Package management is a surprisingly hard domain, it doesn’t look that way, it doesn’t feel that way, how hard can it be to grab a couple of files from a server and put them in some known place on your file system, but for decades people couldn’t get it right. I had talks about it which I called “dependency management, welcome to hell,” we go through all the different packaging types that we learned in JFrog when we added support for them to our Artifactory and Bintray and how they all suck, some of them in the same way, the others in various bizarre and different ways, but all of them suck.

The problem with that is that these problems are licking to the users, when something like the “npm unpublish” gate happens, everybody suffers and that’s just bad design of the NPM registry but it affects everybody. The dependency management which is baked into an artifact repository is intended to shield the developers from those problems. Getting back to the NPM gate, once that happened for the NPM caching all the users didn’t even noticed, that’s true for all those technologies. Artifactory started as being this shield when Maven Central was a complete mess as the NPM registry right now, this is what we started and now it is absolutely clear for us that we need to keep doing that for all the new technologies that we do.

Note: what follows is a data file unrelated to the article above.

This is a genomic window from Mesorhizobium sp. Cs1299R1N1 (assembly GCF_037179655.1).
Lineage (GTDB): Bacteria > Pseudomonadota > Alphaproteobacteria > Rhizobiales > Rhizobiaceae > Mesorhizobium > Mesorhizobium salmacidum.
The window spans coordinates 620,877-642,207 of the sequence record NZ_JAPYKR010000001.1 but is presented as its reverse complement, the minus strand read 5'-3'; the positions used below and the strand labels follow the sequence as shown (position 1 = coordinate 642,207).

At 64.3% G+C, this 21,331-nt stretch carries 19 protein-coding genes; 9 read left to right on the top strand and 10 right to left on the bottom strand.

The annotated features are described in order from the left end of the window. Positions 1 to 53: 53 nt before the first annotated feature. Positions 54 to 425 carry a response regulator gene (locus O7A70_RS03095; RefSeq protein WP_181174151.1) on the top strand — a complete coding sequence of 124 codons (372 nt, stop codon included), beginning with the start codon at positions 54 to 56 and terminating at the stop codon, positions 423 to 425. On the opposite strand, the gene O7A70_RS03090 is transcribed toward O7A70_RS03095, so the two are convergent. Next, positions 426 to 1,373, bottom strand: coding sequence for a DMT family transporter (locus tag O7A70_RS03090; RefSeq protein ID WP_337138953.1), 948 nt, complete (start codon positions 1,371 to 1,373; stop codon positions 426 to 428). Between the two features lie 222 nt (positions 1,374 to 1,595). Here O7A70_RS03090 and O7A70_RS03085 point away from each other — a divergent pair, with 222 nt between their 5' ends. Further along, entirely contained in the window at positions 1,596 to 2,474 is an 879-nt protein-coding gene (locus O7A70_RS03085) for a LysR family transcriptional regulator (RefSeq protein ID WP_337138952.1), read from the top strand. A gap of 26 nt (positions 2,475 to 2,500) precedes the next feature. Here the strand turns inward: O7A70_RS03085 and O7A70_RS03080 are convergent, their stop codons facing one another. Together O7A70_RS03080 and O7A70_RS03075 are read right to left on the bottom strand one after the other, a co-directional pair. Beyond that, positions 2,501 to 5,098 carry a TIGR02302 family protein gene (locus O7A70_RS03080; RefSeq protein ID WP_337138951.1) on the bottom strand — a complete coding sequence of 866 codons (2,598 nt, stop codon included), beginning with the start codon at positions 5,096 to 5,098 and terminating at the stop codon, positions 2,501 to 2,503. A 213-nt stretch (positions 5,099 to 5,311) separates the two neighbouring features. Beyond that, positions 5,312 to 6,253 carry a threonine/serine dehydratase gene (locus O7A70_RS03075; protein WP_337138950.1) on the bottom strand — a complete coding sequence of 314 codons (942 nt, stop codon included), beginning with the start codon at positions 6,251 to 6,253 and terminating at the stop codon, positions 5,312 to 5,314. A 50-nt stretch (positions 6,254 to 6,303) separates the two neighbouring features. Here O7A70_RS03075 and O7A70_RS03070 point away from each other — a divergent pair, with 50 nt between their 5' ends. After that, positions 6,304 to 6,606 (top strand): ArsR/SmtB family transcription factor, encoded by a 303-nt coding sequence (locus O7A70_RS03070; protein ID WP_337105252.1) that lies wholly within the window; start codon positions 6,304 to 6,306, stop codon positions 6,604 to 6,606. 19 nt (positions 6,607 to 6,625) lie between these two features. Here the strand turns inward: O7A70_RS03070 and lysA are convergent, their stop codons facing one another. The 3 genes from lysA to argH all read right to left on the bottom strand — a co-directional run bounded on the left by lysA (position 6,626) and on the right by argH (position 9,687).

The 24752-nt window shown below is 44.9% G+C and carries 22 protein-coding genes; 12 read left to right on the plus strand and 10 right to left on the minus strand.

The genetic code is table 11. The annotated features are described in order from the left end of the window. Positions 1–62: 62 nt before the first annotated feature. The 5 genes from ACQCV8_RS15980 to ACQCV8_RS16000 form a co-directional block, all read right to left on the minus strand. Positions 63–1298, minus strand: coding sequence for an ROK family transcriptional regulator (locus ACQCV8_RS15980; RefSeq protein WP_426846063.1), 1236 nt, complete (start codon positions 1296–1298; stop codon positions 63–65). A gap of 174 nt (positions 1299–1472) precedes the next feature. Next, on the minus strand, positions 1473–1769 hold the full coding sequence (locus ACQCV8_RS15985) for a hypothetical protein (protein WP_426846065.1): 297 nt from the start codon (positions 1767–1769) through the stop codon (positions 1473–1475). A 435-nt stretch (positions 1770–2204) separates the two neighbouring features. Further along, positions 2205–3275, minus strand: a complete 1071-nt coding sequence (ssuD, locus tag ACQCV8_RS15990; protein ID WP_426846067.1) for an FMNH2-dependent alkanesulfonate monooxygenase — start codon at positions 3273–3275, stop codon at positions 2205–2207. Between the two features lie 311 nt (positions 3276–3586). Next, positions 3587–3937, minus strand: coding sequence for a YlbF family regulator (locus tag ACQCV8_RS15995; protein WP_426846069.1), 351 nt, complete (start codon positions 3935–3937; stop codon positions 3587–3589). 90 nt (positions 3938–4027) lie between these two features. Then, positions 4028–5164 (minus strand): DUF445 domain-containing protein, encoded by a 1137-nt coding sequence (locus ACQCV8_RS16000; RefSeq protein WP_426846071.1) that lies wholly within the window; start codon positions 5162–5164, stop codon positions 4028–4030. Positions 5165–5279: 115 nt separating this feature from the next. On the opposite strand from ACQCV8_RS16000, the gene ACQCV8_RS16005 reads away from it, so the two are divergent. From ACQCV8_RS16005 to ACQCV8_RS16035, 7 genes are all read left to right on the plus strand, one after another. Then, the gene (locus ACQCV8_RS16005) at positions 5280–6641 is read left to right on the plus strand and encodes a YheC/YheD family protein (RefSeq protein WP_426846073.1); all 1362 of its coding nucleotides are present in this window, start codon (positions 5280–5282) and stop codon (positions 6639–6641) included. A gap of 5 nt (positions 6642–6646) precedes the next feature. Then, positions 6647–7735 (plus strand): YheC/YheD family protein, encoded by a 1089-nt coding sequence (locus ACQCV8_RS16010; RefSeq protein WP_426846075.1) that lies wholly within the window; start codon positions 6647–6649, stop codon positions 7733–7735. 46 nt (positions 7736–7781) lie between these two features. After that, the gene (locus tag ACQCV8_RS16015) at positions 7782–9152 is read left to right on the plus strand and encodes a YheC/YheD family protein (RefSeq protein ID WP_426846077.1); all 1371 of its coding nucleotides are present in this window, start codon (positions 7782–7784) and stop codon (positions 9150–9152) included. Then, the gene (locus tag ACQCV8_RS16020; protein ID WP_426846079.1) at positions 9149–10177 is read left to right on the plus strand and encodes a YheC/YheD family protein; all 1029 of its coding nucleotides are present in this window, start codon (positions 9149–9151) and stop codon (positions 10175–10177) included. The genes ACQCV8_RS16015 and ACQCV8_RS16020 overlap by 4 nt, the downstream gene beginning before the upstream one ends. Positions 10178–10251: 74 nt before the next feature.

Docker hub suffers from a massive slowness every couple of days and again whoever uses Artifactory don’t even know about it. Dependency management is a piece of a central repository because it’s abstract and simplifies the dependency management for the users, making them actually more productive, for me that’s the most important piece.